Wind Sync was invited to play after performing in Tiverton last year. They were introduced by Sandy, Chair of the Community Concert Series at the church, and a good friend of our choral director, The Greater Tiverton Community Chorus, in which Nancy and I sing. Sandy made a point of describing the group as very young, "None of them look older than seventeen!" But assured us they were very professional.

Soon, the performance began with an introduction by Tracy, the Bassoonist. Her short speach was articulate and confident with a twist of humor. She joined the other four, and began to play "Wind Quintet in E-Flat Major, Op. 88, No3" by Anton Reicha (1770-1836). The next number was "Quintet for Winds, No. 3 (1999) by David Masianska (b. 1943), described as a modern composer and one of their favorites. It was by far my favorite movement. Their playing was fluid and mature, and they moved their bodies as they played, leading me to do the same. The group had wonderful rapport with one another, and their sound blended beautifully to completely fill the accoustic space. It was a magical performance. We were all just wowed by it.

The second half contained four pieces that most of us recognized. "Bolero" by Maurice Ravel (1875-1937) was beautiful rearranged by WindSync (I heard Tracy being given credit). Each member took turns playing the snare drum as they also each in turn played multiple versions of their instruments: more than one flute, oboe and clarinet. The bassoonist also play the saxaphone. It was a wonderful performance.

My other favorite besides "Bolero" was their most performed number, "Peter and the Wolf, Op. 67" by Sergei Prokofiev (1891-1953), excerpted for wind quartet. For this performance, each member dawned the minimal costume of woodland creatures and the grandfather: the cat had ears and a tail, the duck had a bill on her head and a call around her neck, and wolf wore a mask, and the bird had a feathery mask on his head and a pink feathery boa around his neck. Grandfather wore a hat and a large beard. The horn player narrated the story, and also played the wolf. The ensemble danced around the stage and into the audience, engaging us in a very interactive performance. It was energetic, very entertaining, and beautifully played. The reason this was my favorite is because when my son was very young (he was a latch-key kid at six years old), he played his 78rpm LP of "Peter and the Wolf" to keep himself entertained and company while I worked. He loved this record and this song always reminds me of him, even if my heart aches a little each time I think of those days.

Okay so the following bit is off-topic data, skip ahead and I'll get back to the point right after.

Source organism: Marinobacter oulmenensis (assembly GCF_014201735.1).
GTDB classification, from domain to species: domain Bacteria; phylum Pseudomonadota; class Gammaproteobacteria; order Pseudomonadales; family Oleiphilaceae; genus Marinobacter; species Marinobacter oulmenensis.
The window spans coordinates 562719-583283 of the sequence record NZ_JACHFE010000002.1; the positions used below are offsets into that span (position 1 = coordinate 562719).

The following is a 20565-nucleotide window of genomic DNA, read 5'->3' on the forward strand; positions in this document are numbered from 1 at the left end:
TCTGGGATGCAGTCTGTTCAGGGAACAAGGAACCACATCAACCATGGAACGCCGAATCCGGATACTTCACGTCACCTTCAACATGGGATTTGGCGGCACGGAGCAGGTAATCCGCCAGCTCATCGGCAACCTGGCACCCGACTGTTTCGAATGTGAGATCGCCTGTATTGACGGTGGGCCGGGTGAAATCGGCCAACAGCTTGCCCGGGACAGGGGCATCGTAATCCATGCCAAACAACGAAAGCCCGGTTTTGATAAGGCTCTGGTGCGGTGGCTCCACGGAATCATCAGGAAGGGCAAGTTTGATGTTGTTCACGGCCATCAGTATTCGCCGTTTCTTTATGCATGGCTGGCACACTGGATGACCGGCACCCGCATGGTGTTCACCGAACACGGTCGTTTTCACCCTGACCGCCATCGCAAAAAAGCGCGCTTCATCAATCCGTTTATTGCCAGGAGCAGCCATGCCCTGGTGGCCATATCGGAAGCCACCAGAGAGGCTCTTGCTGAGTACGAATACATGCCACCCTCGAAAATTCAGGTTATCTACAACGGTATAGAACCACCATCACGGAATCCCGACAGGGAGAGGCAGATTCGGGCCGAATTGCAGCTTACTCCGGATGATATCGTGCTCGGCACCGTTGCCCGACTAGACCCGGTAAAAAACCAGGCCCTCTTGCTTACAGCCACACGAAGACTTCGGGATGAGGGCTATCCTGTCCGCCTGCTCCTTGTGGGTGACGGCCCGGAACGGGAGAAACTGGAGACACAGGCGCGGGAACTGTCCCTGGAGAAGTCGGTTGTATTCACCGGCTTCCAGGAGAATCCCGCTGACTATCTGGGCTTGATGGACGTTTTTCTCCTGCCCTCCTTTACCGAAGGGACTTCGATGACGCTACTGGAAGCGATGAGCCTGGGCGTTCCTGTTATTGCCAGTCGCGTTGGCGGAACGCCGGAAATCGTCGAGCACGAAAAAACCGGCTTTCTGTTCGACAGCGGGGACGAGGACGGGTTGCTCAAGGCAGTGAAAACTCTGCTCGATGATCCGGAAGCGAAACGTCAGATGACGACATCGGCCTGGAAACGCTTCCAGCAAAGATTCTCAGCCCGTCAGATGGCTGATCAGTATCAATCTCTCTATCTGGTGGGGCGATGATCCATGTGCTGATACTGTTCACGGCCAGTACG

They replaced "Histoire du Tango", with their arrangement of Billy Joel's, "And So It Goes". Here we discovered that not only do these very talented young musicians play their instruments expertly and beautifully, they can also sing! This rendition was accapella and beautifully harmonized. Needless to say, at the end of the night, everyone jumped to their feet to give a rousing standing ovation. It was one of the best concerts I have heard in a long time. I bought their first CD and asked each to autograph it. I really enjoyed supporting their tour and their careers, just a little.

If you get a chance to see WindSync (check out their web site for their very full schedule), or are near Carnegie Hall on November 19th (I sent Billy Joel a message about it on Facebook, hoping he'll attend -- why not?), I highly recommend paying for a ticket. You will be very happy you did. Enjoy.